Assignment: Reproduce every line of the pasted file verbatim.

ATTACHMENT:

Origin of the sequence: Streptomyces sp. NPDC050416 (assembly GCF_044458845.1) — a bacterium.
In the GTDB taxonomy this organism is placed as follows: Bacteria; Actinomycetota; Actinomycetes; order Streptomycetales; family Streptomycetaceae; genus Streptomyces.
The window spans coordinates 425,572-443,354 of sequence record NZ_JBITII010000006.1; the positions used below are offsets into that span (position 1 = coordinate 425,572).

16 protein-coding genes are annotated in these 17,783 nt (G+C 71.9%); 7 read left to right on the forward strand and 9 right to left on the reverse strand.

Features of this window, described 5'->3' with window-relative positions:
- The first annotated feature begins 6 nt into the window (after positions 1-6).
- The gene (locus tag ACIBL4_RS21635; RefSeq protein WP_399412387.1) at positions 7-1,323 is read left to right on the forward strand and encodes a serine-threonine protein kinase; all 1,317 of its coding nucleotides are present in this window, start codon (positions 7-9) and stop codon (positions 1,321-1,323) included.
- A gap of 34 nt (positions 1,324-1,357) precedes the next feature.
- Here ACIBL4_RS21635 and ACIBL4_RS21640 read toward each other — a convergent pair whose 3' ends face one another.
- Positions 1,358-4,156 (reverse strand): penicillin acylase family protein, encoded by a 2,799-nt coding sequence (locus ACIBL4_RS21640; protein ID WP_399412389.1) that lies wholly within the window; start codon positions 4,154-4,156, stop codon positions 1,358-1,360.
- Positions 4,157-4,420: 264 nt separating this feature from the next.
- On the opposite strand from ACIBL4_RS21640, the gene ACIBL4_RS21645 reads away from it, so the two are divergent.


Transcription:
Origin of the sequence: Streptomyces sp. NPDC050416 (assembly GCF_044458845.1) — a bacterium.
In the GTDB taxonomy this organism is placed as follows: Bacteria; Actinomycetota; Actinomycetes; order Streptomycetales; family Streptomycetaceae; genus Streptomyces.
The window spans coordinates 425,572-443,354 of sequence record NZ_JBITII010000006.1; the positions used below are offsets into that span (position 1 = coordinate 425,572).

16 protein-coding genes are annotated in these 17,783 nt (G+C 71.9%); 7 read left to right on the forward strand and 9 right to left on the reverse strand.

Features of this window, described 5'->3' with window-relative positions:
- The first annotated feature begins 6 nt into the window (after positions 1-6).
- The gene (locus tag ACIBL4_RS21635; RefSeq protein WP_399412387.1) at positions 7-1,323 is read left to right on the forward strand and encodes a serine-threonine protein kinase; all 1,317 of its coding nucleotides are present in this window, start codon (positions 7-9) and stop codon (positions 1,321-1,323) included.
- A gap of 34 nt (positions 1,324-1,357) precedes the next feature.
- Here ACIBL4_RS21635 and ACIBL4_RS21640 read toward each other — a convergent pair whose 3' ends face one another.
- Positions 1,358-4,156 (reverse strand): penicillin acylase family protein, encoded by a 2,799-nt coding sequence (locus ACIBL4_RS21640; protein ID WP_399412389.1) that lies wholly within the window; start codon positions 4,154-4,156, stop codon positions 1,358-1,360.
- Positions 4,157-4,420: 264 nt separating this feature from the next.
- On the opposite strand from ACIBL4_RS21640, the gene ACIBL4_RS21645 reads away from it, so the two are divergent.